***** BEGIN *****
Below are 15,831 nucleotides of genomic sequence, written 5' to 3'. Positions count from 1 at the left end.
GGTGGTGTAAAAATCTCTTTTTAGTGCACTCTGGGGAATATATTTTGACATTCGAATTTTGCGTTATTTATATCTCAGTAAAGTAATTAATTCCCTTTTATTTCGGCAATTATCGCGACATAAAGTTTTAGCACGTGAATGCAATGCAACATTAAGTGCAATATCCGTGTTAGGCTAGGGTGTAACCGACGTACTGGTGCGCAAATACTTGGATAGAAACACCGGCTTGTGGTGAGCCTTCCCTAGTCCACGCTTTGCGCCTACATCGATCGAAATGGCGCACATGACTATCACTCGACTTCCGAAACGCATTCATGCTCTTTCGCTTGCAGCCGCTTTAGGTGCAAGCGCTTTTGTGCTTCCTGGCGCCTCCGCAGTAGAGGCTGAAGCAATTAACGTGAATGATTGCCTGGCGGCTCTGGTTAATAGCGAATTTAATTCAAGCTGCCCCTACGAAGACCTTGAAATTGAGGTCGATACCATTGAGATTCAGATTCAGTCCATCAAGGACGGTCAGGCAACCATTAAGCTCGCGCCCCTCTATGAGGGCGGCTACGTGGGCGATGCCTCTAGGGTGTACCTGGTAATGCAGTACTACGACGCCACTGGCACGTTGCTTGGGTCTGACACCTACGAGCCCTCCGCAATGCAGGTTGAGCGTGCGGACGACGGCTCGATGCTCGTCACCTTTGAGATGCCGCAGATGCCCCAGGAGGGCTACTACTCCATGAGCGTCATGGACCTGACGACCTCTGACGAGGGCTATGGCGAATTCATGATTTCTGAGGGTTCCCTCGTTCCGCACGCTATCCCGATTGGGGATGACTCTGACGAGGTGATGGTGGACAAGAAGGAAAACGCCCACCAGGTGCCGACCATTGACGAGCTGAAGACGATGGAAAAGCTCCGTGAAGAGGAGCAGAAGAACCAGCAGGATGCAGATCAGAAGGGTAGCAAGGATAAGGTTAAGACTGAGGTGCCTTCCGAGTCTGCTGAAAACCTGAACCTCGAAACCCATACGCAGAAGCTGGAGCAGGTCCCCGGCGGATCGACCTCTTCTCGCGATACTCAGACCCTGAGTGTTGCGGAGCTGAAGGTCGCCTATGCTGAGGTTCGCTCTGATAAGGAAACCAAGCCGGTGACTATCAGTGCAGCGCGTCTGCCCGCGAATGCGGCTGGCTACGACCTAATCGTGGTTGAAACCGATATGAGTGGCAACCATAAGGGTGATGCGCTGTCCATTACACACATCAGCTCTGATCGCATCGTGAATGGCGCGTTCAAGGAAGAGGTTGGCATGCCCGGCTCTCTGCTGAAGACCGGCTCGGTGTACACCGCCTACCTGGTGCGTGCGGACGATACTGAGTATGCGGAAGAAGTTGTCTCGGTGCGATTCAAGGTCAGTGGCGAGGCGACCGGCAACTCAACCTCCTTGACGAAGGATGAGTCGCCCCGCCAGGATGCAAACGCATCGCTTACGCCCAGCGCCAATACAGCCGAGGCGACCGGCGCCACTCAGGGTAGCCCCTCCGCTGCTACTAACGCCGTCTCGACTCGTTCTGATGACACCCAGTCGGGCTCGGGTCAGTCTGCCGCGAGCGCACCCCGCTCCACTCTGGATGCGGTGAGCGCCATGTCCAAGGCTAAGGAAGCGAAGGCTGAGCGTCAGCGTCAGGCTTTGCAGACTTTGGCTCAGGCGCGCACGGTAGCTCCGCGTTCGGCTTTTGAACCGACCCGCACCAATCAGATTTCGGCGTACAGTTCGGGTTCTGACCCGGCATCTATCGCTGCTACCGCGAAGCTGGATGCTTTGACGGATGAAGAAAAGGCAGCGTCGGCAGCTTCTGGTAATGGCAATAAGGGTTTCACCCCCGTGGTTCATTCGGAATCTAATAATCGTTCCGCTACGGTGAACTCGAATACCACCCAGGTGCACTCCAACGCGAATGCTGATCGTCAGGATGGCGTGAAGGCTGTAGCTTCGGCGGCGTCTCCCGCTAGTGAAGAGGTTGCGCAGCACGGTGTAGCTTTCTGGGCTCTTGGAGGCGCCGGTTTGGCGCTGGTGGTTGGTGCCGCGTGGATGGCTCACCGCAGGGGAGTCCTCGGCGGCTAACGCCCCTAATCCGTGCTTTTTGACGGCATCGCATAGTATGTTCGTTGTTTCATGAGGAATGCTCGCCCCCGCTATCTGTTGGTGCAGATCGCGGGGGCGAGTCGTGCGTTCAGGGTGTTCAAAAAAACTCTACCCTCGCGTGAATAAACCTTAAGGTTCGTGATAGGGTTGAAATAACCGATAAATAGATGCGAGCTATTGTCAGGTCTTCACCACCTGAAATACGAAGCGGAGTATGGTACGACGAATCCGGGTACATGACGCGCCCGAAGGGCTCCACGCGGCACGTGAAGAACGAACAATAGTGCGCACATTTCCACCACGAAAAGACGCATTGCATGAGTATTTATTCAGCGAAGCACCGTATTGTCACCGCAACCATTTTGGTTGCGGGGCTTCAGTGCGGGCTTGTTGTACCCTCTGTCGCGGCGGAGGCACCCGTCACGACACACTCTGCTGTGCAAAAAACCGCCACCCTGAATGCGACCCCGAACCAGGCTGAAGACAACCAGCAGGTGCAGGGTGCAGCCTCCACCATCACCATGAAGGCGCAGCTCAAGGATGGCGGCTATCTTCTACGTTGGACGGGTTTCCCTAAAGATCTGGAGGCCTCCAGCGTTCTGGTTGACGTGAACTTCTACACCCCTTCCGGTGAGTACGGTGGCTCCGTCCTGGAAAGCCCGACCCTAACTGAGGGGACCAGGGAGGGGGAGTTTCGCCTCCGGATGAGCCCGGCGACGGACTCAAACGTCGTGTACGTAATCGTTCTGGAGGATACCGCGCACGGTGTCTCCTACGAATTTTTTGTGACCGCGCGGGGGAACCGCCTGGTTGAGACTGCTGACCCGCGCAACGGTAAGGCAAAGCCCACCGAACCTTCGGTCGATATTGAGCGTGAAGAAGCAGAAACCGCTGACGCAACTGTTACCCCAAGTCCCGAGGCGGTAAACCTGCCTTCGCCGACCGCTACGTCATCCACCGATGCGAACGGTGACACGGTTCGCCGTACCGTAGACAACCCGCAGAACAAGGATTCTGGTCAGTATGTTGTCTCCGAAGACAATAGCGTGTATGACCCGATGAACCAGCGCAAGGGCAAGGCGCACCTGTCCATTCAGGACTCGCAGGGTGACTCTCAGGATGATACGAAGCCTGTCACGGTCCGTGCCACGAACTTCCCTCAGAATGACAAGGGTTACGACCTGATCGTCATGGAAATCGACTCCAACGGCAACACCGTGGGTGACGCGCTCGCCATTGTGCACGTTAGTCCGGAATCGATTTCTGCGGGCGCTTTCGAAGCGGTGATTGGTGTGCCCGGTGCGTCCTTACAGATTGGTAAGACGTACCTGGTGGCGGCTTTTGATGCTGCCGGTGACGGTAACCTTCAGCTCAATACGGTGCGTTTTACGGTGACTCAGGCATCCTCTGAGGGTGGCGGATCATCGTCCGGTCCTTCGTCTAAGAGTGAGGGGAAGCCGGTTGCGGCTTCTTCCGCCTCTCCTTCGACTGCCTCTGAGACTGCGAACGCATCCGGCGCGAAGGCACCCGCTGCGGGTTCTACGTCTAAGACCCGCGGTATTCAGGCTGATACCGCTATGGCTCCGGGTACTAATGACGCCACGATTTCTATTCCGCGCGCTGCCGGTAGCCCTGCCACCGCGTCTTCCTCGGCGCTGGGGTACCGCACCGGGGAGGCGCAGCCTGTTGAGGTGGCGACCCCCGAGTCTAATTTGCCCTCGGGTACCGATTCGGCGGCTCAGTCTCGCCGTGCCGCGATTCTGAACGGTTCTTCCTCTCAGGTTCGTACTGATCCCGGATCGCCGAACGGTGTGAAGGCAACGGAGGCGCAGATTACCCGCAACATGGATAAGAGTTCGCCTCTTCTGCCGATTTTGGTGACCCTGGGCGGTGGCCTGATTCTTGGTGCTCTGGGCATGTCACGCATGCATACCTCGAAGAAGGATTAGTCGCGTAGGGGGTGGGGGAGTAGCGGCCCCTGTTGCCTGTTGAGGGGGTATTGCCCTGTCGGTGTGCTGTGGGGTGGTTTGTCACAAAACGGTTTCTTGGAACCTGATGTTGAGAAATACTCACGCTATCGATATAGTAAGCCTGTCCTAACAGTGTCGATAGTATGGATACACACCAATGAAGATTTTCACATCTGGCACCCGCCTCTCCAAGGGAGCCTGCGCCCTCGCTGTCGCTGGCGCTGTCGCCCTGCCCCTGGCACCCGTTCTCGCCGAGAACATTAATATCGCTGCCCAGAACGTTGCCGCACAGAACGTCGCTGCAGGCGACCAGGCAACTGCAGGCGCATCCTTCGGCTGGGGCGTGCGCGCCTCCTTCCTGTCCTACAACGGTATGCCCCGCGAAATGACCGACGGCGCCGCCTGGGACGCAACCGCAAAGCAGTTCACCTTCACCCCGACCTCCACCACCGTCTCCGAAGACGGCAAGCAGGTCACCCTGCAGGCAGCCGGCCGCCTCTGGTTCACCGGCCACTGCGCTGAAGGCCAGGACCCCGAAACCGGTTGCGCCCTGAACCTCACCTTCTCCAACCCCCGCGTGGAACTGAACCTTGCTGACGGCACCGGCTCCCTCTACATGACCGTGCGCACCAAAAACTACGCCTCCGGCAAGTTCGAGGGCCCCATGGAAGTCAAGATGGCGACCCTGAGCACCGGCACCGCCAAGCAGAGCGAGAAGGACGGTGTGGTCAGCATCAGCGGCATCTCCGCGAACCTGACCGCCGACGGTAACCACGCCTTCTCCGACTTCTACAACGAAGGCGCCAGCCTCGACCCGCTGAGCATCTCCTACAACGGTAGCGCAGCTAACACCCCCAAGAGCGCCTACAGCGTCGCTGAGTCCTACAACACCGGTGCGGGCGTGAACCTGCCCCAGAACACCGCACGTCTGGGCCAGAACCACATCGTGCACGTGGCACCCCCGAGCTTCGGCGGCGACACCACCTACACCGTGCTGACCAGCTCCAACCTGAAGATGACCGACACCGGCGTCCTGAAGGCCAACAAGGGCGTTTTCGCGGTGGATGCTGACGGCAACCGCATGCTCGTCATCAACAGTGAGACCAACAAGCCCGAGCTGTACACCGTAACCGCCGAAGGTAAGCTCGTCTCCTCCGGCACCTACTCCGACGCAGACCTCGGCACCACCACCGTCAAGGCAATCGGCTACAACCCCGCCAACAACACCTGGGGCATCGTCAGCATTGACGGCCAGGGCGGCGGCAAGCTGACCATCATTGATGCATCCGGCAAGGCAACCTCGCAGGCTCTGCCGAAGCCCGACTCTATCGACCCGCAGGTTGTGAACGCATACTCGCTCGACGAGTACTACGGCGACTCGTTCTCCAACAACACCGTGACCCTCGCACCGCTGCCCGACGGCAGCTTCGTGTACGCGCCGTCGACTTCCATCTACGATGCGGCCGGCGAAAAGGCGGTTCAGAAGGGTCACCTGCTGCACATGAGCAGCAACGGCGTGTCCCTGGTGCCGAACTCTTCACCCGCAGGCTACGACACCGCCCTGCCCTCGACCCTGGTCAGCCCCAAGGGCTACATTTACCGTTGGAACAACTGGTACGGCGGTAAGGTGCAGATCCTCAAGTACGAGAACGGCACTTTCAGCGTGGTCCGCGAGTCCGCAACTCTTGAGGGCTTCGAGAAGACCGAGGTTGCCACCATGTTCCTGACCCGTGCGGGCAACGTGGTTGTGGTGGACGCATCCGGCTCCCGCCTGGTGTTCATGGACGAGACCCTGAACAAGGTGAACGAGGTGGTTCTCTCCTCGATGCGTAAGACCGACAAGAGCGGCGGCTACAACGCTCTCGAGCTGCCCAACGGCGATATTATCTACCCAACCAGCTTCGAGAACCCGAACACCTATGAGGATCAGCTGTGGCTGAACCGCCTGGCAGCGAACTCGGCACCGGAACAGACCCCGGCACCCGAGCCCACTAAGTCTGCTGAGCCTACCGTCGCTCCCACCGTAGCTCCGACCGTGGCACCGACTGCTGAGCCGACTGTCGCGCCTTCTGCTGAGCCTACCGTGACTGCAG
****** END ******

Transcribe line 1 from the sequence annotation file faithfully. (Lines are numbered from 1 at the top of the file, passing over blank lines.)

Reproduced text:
Below are 15,831 nucleotides of genomic sequence, written 5' to 3'. Positions count from 1 at the left end.